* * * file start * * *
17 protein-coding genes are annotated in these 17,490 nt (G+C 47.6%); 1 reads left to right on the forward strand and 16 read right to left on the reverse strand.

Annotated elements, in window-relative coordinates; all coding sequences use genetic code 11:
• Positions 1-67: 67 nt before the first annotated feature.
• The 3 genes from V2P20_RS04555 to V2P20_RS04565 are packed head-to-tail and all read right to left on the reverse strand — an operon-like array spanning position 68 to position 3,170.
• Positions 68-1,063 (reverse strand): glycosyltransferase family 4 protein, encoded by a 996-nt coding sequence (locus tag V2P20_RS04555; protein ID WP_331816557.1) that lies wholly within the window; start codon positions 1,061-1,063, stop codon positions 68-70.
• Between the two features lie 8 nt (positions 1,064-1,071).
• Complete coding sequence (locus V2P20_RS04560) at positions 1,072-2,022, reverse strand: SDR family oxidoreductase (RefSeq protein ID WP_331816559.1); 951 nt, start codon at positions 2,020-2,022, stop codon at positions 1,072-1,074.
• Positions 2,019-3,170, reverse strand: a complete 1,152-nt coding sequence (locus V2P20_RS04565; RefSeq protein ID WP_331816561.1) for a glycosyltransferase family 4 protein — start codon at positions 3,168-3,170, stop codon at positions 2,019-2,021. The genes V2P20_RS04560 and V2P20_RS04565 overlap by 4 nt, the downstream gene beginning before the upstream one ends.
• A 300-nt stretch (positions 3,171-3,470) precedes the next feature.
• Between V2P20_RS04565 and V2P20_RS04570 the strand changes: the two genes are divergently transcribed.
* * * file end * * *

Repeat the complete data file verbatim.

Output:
17 protein-coding genes are annotated in these 17,490 nt (G+C 47.6%); 1 reads left to right on the forward strand and 16 read right to left on the reverse strand.

Annotated elements, in window-relative coordinates; all coding sequences use genetic code 11:
• Positions 1-67: 67 nt before the first annotated feature.
• The 3 genes from V2P20_RS04555 to V2P20_RS04565 are packed head-to-tail and all read right to left on the reverse strand — an operon-like array spanning position 68 to position 3,170.
• Positions 68-1,063 (reverse strand): glycosyltransferase family 4 protein, encoded by a 996-nt coding sequence (locus tag V2P20_RS04555; protein ID WP_331816557.1) that lies wholly within the window; start codon positions 1,061-1,063, stop codon positions 68-70.
• Between the two features lie 8 nt (positions 1,064-1,071).
• Complete coding sequence (locus V2P20_RS04560) at positions 1,072-2,022, reverse strand: SDR family oxidoreductase (RefSeq protein ID WP_331816559.1); 951 nt, start codon at positions 2,020-2,022, stop codon at positions 1,072-1,074.
• Positions 2,019-3,170, reverse strand: a complete 1,152-nt coding sequence (locus V2P20_RS04565; RefSeq protein ID WP_331816561.1) for a glycosyltransferase family 4 protein — start codon at positions 3,168-3,170, stop codon at positions 2,019-2,021. The genes V2P20_RS04560 and V2P20_RS04565 overlap by 4 nt, the downstream gene beginning before the upstream one ends.
• A 300-nt stretch (positions 3,171-3,470) precedes the next feature.
• Between V2P20_RS04565 and V2P20_RS04570 the strand changes: the two genes are divergently transcribed.